While Christmas is the season for giving, it may be wise to know who you’re giving to as scammers have their hands out during the holidays.
“Know who you’re giving to,” urges Rachel Powers, director of programs for the Tennessee Department of Commerce and Insurance as she and Bill Giannini, deputy commissioner of the department, spoke with McMinnville Noon Rotary on Thursday. “Every year there are people who will ask for donations to various charities. Some are legitimate and some are not.”
Powers said there are a number of websites and tools people can use if they want to give to charity. The Tennessee Secretary of State website is one of them as it has a list of registered charities that can be viewed by the public.
Powers listed things those wanting to donate money should do before actually contributing to a charity that is not well known to them.
“The first thing to do is see if they’re registered with the state,” she recommended, noting you should not rush into giving but instead take your time to ensure the charity is legitimate. “Don’t be afraid to ask questions. Ask them what their mission is and what does the money go to. Ask them how much goes to the organization. Do your research first and always write the check to the organization, not the solicitor.”
Powers noted it is good to avoid giving cash to charitable organizations and it is important to write things down.
Along with being careful about giving, Giannini said people should beware of being scammed through credit and debit cards. It can literally happen to anyone, he noted, admitting he recently had his identity stolen.
“Thieves also seem to be one step ahead,” Giannini said. “When we figure out a scam, they move on to a new one.”
Giannini suggests using a credit card instead of a debit card because debit cards are more vulnerable. He also recommends getting cards that have security chips.
“Change your passwords regularly,” Giannini said, noting many people keep financial information on their phone and don’t even realize it. “Having a cellphone compromised could mean one’s entire financial life is at risk.”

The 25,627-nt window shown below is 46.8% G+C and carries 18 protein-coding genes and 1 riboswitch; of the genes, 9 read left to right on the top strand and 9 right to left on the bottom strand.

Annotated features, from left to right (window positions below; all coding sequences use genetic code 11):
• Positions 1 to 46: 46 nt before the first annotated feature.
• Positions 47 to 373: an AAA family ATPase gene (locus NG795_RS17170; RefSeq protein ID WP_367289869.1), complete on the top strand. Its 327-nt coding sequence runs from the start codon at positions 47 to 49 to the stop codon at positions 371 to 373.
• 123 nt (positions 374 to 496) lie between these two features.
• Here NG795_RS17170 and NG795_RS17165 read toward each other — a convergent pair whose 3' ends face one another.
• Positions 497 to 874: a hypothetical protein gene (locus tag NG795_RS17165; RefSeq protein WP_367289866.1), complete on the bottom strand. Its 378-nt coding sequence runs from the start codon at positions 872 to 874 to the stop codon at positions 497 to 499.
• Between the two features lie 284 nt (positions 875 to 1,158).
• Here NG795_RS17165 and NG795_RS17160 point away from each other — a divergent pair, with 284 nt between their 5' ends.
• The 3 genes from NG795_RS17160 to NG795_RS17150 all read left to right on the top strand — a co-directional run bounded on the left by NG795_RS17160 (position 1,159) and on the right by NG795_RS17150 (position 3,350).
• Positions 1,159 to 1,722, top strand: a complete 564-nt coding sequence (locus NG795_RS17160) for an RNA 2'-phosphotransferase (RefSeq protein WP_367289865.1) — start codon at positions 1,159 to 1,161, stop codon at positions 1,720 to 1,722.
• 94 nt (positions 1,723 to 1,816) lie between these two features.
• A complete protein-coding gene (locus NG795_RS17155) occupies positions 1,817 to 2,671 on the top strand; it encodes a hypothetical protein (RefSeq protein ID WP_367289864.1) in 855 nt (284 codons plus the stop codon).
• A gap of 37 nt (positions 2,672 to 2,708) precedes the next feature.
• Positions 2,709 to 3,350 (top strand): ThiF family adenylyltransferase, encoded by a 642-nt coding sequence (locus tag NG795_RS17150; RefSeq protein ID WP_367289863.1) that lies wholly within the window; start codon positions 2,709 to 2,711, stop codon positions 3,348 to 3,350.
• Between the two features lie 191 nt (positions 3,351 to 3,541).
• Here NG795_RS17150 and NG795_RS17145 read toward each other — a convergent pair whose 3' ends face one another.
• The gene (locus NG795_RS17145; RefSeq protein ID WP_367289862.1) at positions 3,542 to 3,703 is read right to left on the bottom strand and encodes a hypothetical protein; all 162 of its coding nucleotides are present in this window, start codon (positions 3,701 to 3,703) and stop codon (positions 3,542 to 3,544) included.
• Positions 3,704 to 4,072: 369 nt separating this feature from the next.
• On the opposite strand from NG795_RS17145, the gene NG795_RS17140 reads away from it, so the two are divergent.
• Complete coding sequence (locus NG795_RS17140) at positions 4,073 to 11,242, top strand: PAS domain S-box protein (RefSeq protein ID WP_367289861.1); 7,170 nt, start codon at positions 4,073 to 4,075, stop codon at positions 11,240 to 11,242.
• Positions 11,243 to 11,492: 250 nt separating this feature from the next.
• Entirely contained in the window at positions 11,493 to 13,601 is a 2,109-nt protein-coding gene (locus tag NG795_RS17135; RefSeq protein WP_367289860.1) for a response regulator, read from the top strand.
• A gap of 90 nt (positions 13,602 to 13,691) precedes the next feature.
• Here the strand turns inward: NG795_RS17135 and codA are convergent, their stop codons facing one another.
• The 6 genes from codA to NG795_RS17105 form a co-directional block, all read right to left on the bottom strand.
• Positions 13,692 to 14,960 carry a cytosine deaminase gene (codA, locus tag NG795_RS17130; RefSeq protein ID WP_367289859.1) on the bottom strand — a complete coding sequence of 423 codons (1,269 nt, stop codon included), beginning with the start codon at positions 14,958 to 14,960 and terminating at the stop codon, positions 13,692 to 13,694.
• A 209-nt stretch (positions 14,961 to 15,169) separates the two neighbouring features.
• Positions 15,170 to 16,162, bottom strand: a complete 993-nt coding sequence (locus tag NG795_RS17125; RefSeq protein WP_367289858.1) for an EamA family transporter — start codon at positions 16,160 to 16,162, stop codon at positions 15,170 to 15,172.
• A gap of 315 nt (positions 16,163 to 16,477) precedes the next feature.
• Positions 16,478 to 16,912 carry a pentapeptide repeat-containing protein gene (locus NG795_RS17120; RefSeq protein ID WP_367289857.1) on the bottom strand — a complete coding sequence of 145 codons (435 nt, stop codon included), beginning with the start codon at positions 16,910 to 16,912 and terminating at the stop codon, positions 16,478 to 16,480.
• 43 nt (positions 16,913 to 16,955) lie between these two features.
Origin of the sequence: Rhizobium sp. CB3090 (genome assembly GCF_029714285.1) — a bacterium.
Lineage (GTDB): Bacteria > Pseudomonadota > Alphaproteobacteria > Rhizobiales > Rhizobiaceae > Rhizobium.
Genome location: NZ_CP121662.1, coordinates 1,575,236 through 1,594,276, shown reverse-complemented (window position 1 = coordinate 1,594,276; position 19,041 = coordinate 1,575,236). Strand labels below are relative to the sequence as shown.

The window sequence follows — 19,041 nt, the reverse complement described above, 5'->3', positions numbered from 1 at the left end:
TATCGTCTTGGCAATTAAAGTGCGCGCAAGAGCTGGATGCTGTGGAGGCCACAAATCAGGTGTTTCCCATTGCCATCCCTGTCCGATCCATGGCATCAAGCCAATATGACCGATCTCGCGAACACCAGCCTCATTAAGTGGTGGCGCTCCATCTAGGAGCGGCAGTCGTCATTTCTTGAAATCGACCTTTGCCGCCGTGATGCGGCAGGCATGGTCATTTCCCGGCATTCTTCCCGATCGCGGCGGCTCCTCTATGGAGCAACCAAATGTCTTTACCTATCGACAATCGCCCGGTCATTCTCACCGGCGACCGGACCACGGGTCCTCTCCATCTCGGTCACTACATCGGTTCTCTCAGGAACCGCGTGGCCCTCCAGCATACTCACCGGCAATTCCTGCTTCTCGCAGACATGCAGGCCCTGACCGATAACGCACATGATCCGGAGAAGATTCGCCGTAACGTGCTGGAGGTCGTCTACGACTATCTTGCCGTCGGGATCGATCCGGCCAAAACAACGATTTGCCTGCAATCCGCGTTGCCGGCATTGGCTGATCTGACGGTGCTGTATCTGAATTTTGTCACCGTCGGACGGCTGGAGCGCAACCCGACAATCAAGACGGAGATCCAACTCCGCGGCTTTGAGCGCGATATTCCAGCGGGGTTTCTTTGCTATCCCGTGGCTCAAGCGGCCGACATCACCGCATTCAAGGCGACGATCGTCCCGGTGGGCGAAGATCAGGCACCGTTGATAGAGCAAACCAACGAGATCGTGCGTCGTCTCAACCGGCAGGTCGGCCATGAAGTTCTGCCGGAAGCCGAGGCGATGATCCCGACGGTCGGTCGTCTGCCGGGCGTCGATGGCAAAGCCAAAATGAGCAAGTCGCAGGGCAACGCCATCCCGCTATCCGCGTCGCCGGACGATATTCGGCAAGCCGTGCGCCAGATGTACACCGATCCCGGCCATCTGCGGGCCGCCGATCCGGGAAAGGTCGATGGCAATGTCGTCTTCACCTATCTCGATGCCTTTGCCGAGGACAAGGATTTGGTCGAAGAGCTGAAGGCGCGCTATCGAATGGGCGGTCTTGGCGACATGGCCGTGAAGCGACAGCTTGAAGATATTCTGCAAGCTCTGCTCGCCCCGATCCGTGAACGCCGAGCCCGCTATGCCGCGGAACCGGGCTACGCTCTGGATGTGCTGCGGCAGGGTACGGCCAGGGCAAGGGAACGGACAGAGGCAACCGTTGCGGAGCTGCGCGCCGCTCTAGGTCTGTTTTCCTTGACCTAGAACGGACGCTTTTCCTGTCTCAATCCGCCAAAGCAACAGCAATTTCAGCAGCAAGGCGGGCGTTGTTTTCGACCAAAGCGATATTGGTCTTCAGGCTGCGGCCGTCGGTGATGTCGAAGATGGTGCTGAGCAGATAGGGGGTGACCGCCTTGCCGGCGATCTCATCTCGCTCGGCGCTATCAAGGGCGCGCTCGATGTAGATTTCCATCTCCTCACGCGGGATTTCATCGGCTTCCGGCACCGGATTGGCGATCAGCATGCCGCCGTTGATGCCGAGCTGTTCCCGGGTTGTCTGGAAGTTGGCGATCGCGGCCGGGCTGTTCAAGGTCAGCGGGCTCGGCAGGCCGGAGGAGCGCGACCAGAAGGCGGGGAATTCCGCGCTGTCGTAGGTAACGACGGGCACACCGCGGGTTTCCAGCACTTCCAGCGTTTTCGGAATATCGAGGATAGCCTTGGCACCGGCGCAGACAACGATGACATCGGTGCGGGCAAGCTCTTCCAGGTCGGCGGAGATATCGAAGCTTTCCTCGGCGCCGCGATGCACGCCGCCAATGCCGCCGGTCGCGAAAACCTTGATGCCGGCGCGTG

Giannini said his office received 5,000 complaints last year, many of which they were able to resolve by various means. Most of the reports, Giannini said, have to do with complaints against businesses. The top five complaints were against utilities, debtor/creditors, landlords, insurance and healthcare.
“Complaints can be filed online,” Giannini said, suggesting those with issues about a scam or a business may go the Tennessee Division of Consumer Affairs website and register the complaint.
There are several databases available online where people can check for scams. The Better Business Bureau offers an online database about companies and the AARP also has a list of scams and where they happen. You may also go to www.verifytn.gov to see if a person has a professional license.
Giannini urges people to be vigilant since there are so many scams out there.
“For instance, there’s the IRS scam where someone reporting to be from the IRS calls and threatens to put them in jail if they don’t pay their back taxes,” Giannini said. “The IRS never calls anyone. If you get a call from someone from the IRS, it’s a scam.”
Giannini says if you are the victim of a scam, or the attempted victim, you should call law enforcement and register the scam with the Tennessee Division of Consumer Affairs.
Giannini and Powers will enlarge upon many of their Noon Rotary topics when they appear in a half-hour conversation in the “Focus” series on public ra-dio 91.3 WCPI. The program will air Tuesday, Dec. 8, at 5 p.m., with additional broadcasts Wednesday at 5:05 a.m.; Thursday at 1 p.m.; and Friday at 1:05 a.m.